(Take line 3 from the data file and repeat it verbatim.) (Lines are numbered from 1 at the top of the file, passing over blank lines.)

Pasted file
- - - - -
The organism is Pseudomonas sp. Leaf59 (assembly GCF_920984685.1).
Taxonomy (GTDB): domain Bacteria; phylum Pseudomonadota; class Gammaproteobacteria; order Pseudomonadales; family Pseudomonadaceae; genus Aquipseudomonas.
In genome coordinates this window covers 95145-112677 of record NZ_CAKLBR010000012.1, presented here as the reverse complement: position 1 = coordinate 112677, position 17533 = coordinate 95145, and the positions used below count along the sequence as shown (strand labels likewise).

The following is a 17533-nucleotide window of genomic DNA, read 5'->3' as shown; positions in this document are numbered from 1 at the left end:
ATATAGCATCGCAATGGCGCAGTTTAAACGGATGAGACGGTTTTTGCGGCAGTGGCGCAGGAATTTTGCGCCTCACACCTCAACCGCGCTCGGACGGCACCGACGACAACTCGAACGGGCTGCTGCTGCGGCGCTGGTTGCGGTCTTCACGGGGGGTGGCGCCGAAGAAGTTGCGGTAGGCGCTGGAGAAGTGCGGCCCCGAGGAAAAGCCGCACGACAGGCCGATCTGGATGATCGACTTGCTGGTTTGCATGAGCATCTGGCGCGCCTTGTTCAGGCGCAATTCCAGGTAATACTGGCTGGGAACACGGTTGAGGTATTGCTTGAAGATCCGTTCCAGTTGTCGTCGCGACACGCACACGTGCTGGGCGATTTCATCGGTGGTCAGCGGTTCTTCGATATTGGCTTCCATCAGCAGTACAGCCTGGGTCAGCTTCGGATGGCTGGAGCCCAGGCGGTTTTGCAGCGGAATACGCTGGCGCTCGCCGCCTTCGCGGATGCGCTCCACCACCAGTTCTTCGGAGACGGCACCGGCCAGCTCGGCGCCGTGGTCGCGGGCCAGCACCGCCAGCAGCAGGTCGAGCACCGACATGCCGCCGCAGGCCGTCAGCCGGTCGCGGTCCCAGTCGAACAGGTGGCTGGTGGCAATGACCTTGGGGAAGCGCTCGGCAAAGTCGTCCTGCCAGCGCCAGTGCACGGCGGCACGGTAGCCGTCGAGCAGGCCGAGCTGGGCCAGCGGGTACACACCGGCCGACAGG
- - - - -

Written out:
In genome coordinates this window covers 95145-112677 of record NZ_CAKLBR010000012.1, presented here as the reverse complement: position 1 = coordinate 112677, position 17533 = coordinate 95145, and the positions used below count along the sequence as shown (strand labels likewise).